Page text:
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One Thousand. By any measure, it's a magical number imbued with significance. It is also the first number, that when spelled out, includes an "A" in its spelling. One thousand of anything is a great achievement. And now, we have reached this epic milestone in American history. A kiloperson death toll in a war that we had no moral basis for fighting. Give yourself a hand, George Dubble-you Bush.

To commemorate, let me hand copy a key bit of information from the introduction (written in 1970) to Dalton Trumbo's book Johnny Got His Gun (written in 1938-39), a wonderful book about the wretchedness that is war, and all that misguided thinking that goes into it, and the defence of the institution.

Numbers have dehumanized us. Over breakfast coffee we read of 40,000 American dead in Vietnam. Instead of vomiting, we reach for the toast. Our morning rush through crowded streets is not to cry murder but to hit that trough before somebody else gobbles our share.

An equation: 40,000 dead men = 3,000 tons of bone and flesh, 124,000 pounds of brain matter, 50,000 gallons of blood, 1,840,000 years of life that will never be lived, 100,000 children who will never be born. (The last we can afford: there are too many starving children in the world already.)
[Do the math, divide all these numbers by 40, and get the approximate numbers for Iraq]

Do we scream in the night when it touches our dreams? No. We don't dream about it because we don't think about it; we don't think about it because we don't care about it. We are much more interested in law and order, so that American streets may be made safe while we transform those of Vietnam [Iraq] into flowing sewers of blood which we replenish each year by forcing our sons to choose between a prison cell here or a coffin there. "Every time I look at the flag, my eyes fill with tears." Mine too.

If dead men mean nothing to us (except on Memorial Day weekend when the national freeway is clotted with surfers, swimmers, skiers, picknickers, campers, hunters, fishers, footballers, beer-busters), what of our 300,000 wounded? Does anyone know where they are? How do they feel? How many arms, legs, ears, noses, mouths, faces, penises they've lost? How many are deaf or dumb or blind or all three? How many are single or double or triple or quadruple amputees? How many will remain immobile for the rest of their days? How many will hang on as decerebrated vegetables quietly breathing their lives away in small, dark, secret rooms?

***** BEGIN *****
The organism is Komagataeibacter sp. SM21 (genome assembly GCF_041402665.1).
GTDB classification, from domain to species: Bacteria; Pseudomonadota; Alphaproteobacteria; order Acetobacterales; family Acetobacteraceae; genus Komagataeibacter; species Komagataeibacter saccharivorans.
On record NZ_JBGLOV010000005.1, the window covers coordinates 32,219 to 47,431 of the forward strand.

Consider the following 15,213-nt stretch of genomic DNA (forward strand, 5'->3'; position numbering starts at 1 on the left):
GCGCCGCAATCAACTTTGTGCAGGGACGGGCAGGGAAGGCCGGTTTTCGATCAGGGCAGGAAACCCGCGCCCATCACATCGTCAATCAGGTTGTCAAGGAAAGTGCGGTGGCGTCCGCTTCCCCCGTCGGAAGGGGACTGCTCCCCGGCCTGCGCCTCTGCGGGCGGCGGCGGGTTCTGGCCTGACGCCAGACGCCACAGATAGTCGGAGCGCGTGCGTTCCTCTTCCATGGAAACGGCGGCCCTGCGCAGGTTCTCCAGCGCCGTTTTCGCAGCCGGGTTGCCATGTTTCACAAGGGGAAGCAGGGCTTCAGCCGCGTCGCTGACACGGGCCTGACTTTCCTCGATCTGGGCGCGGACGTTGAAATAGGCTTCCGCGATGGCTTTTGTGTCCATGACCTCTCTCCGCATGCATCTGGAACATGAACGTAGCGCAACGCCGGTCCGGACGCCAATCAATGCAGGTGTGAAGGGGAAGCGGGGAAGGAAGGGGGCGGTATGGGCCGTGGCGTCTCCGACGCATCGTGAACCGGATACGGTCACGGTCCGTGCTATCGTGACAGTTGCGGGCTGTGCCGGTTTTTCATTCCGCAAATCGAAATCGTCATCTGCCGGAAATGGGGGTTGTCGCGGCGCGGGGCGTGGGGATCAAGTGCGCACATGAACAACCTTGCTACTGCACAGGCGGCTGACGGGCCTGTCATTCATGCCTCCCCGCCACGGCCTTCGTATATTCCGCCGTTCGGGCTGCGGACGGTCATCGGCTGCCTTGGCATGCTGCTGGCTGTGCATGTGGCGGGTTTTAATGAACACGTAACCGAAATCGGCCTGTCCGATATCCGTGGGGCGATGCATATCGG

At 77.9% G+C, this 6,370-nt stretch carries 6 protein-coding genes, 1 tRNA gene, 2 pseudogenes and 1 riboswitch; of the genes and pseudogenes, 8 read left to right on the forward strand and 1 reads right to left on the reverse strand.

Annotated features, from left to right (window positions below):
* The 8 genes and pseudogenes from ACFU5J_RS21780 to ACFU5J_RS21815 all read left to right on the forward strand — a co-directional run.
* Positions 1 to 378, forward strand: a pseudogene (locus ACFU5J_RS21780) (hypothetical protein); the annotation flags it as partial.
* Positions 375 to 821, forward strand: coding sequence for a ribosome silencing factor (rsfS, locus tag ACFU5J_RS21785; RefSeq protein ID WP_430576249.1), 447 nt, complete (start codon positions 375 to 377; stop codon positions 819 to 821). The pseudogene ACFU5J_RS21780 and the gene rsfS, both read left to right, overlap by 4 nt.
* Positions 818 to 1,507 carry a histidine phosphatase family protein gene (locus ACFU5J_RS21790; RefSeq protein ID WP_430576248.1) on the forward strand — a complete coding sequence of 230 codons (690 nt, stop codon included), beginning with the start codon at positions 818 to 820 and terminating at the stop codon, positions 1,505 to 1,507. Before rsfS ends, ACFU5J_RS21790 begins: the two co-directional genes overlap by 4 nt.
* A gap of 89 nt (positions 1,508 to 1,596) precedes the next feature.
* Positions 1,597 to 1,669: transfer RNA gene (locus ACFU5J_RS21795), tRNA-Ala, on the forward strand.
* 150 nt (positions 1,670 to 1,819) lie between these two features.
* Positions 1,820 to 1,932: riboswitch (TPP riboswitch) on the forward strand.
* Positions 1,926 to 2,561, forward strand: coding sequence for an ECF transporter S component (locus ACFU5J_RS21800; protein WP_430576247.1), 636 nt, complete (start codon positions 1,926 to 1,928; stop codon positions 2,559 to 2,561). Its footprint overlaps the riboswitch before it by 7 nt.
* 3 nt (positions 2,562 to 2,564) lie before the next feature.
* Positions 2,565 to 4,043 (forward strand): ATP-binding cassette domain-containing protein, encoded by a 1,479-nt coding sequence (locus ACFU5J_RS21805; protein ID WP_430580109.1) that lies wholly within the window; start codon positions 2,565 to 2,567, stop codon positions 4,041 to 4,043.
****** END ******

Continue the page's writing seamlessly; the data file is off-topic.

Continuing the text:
Write the Army, the Air Force, the Navy, the Marine Corps, the Army and Navy hospitals, the Director of Medical Sciences at the National Library of Medicine, the Veterans Administration, the Office of the Surgeon General—and be surprised by what you don't learn. One agency reports 726 admissions "for amputation services" since January, 1965. Another reports 3,011 amputees since the beginning of the fiscal year 1968. The rest is silence.

The Annual Report of the Surgeon General: Medical Statstics of the United States Army ceased publication in 1954. The Library of Congress repoerts that the Army Office of the Surgron General for Medical Statistics "does not have figures on single or multiple amputees." Either the government doesn't think them important or, in the words of a researcher of one of the national television networks, "the military itself, while sure of how many tons of bombs it has dropped, is unsure of how many legs and arms of its men have been lost."